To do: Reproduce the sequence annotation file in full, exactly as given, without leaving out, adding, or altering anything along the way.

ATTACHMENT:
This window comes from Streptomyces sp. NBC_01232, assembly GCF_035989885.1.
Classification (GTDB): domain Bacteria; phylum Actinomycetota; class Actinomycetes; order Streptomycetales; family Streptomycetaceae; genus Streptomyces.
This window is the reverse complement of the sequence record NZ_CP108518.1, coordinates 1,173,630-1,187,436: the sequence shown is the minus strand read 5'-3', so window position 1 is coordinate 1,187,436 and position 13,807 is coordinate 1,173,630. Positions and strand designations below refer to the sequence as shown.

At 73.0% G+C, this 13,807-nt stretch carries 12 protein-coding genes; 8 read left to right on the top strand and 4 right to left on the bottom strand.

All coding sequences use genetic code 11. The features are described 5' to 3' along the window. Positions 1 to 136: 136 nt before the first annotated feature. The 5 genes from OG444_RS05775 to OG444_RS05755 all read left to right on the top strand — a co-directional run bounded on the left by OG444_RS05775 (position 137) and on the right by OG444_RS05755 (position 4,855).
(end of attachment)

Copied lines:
This window comes from Streptomyces sp. NBC_01232, assembly GCF_035989885.1.
Classification (GTDB): domain Bacteria; phylum Actinomycetota; class Actinomycetes; order Streptomycetales; family Streptomycetaceae; genus Streptomyces.
This window is the reverse complement of the sequence record NZ_CP108518.1, coordinates 1,173,630-1,187,436: the sequence shown is the minus strand read 5'-3', so window position 1 is coordinate 1,187,436 and position 13,807 is coordinate 1,173,630. Positions and strand designations below refer to the sequence as shown.

At 73.0% G+C, this 13,807-nt stretch carries 12 protein-coding genes; 8 read left to right on the top strand and 4 right to left on the bottom strand.

All coding sequences use genetic code 11. The features are described 5' to 3' along the window. Positions 1 to 136: 136 nt before the first annotated feature. The 5 genes from OG444_RS05775 to OG444_RS05755 all read left to right on the top strand — a co-directional run bounded on the left by OG444_RS05775 (position 137) and on the right by OG444_RS05755 (position 4,855).